>>> fun = '''
... def f(a): return a
... def foo(b): c = f(b)'''
>>> module = ast.parse(fun)

The f function create aliasing between the returned value and its first argument.

>>> result = pm.gather(Aliases, module)
>>> Aliases.dump(result, filter=ast.Call)
f(b) => ['b']

This also works with intrinsics, e.g. dict.setdefault which may create alias between its third argument and the return value.

>>> fun = 'def foo(a, d): __builtin__.dict.setdefault(d, 0, a)'
>>> module = ast.parse(fun)
>>> result = pm.gather(Aliases, module)
>>> Aliases.dump(result, filter=ast.Call)
__builtin__.dict.setdefault(d, 0, a) => ['<unbound-value>', 'a']

Note that complex cases can arise, when one of the formal parameter is already known to alias to various values:

>>> fun = '''
... def f(a, b): return a and b
... def foo(A, B, C, D): return f(A or B, C or D)'''
>>> module = ast.parse(fun)
>>> result = pm.gather(Aliases, module)
>>> Aliases.dump(result, filter=ast.Call)
f((A or B), (C or D)) => ['A', 'B', 'C', 'D']

Subscript Expression

The resulting node alias only stores the subscript relationship if we don't know anything about the subscripted node.

>>> module = ast.parse('def foo(a): return a[0]')
>>> result = pm.gather(Aliases, module)
>>> Aliases.dump(result, filter=ast.Subscript)
a[0] => ['a[0]']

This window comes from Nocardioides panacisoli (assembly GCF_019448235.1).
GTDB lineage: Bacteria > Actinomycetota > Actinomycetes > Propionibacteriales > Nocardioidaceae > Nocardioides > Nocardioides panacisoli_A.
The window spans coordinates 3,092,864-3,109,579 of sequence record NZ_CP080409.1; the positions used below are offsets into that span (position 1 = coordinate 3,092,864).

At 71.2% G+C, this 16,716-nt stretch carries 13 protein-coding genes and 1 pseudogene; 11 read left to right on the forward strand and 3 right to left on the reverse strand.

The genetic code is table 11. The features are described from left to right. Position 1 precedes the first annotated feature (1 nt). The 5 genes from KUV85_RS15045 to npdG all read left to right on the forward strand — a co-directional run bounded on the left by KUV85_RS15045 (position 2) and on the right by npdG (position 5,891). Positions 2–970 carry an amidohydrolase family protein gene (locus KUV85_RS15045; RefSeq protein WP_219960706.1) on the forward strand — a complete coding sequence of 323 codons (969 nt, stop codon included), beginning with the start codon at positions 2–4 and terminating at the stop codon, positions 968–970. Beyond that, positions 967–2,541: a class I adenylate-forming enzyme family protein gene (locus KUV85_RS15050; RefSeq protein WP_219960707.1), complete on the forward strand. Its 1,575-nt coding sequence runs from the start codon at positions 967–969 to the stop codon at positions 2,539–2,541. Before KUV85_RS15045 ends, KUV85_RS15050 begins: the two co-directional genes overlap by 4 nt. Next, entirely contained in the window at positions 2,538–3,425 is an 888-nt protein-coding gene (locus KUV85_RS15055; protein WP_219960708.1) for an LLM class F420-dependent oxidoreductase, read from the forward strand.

If we know something about the container, e.g. in case of a list, we can use this information to get more accurate informations:

>>> module = ast.parse('def foo(a, b, c): return [a, b][c]')
>>> result = pm.gather(Aliases, module)
>>> Aliases.dump(result, filter=ast.Subscript)
[a, b][c] => ['a', 'b']

Moreover, in case of a tuple indexed by a constant value, we can further refine the aliasing information:

>>> fun = '''
... def f(a, b): return a, b
... def foo(a, b): return f(a, b)[0]'''
>>> module = ast.parse(fun)
>>> result = pm.gather(Aliases, module)
>>> Aliases.dump(result, filter=ast.Subscript)
f(a, b)[0] => ['a']

Nothing is done for slices, even if the indices are known :-/

>>> module = ast.parse('def foo(a, b, c): return [a, b, c][1:]')
>>> result = pm.gather(Aliases, module)
>>> Aliases.dump(result, filter=ast.Subscript)
[a, b, c][1:] => ['<unbound-value>']

List Comprehension

A comprehension is not abstracted in any way

>>> module = ast.parse('def foo(a, b): return [a for i in b]')
>>> result = pm.gather(Aliases, module)
>>> Aliases.dump(result, filter=ast.ListComp)
[a for i in b] => ['<unbound-value>']

Return Statement

A side effect of computing aliases on a Return is that it updates the return_alias field of current function

>>> module = ast.parse('def foo(a, b): return a')
>>> result = pm.gather(Aliases, module)
>>> module.body[0].return_alias # doctest: +ELLIPSIS
<function merge_return_aliases at...>

This field is a function that takes as many nodes as the function argument count as input and returns an expression based on these arguments if the function happens to create aliasing between its input and output. In our case:

>>> f = module.body[0].return_alias
>>> Aliases.dump(f([ast.Name('A', ast.Load()), ast.Num(1)]))
['A']

This also works if the relationship between input and output is more complex:

>>> module = ast.parse('def foo(a, b): return a or b[0]')
>>> result = pm.gather(Aliases, module)
>>> f = module.body[0].return_alias
>>> List = ast.List([ast.Name('L0', ast.Load())], ast.Load())
>>> Aliases.dump(f([ast.Name('B', ast.Load()), List]))
['B', '[L0][0]']